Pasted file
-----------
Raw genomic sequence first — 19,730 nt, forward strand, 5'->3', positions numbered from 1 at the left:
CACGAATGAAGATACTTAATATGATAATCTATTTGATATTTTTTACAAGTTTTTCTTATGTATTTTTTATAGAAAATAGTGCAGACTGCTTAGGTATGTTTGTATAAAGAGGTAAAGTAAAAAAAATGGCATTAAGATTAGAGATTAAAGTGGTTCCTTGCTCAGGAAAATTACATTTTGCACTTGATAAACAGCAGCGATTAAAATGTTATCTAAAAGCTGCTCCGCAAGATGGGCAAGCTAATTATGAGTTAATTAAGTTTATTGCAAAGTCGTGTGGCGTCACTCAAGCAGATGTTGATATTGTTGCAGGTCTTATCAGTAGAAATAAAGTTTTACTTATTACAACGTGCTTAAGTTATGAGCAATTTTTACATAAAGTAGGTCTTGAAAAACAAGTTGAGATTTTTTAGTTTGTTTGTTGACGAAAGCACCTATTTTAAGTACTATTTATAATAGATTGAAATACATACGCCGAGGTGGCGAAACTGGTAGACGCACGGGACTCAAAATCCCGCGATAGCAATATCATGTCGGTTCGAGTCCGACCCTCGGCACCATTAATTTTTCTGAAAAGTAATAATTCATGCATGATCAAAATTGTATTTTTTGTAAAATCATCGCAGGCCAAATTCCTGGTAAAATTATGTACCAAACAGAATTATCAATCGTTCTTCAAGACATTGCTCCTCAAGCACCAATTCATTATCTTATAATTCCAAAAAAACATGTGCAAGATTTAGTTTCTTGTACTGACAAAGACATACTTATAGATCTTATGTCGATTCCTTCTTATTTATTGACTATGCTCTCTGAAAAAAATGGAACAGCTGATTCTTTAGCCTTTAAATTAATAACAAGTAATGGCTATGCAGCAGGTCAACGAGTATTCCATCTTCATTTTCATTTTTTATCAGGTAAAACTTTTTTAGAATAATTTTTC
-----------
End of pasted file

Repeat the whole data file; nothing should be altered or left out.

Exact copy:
Raw genomic sequence first — 19,730 nt, forward strand, 5'->3', positions numbered from 1 at the left:
CACGAATGAAGATACTTAATATGATAATCTATTTGATATTTTTTACAAGTTTTTCTTATGTATTTTTTATAGAAAATAGTGCAGACTGCTTAGGTATGTTTGTATAAAGAGGTAAAGTAAAAAAAATGGCATTAAGATTAGAGATTAAAGTGGTTCCTTGCTCAGGAAAATTACATTTTGCACTTGATAAACAGCAGCGATTAAAATGTTATCTAAAAGCTGCTCCGCAAGATGGGCAAGCTAATTATGAGTTAATTAAGTTTATTGCAAAGTCGTGTGGCGTCACTCAAGCAGATGTTGATATTGTTGCAGGTCTTATCAGTAGAAATAAAGTTTTACTTATTACAACGTGCTTAAGTTATGAGCAATTTTTACATAAAGTAGGTCTTGAAAAACAAGTTGAGATTTTTTAGTTTGTTTGTTGACGAAAGCACCTATTTTAAGTACTATTTATAATAGATTGAAATACATACGCCGAGGTGGCGAAACTGGTAGACGCACGGGACTCAAAATCCCGCGATAGCAATATCATGTCGGTTCGAGTCCGACCCTCGGCACCATTAATTTTTCTGAAAAGTAATAATTCATGCATGATCAAAATTGTATTTTTTGTAAAATCATCGCAGGCCAAATTCCTGGTAAAATTATGTACCAAACAGAATTATCAATCGTTCTTCAAGACATTGCTCCTCAAGCACCAATTCATTATCTTATAATTCCAAAAAAACATGTGCAAGATTTAGTTTCTTGTACTGACAAAGACATACTTATAGATCTTATGTCGATTCCTTCTTATTTATTGACTATGCTCTCTGAAAAAAATGGAACAGCTGATTCTTTAGCCTTTAAATTAATAACAAGTAATGGCTATGCAGCAGGTCAACGAGTATTCCATCTTCATTTTCATTTTTTATCAGGTAAAACTTTTTTAGAATAATTTTTC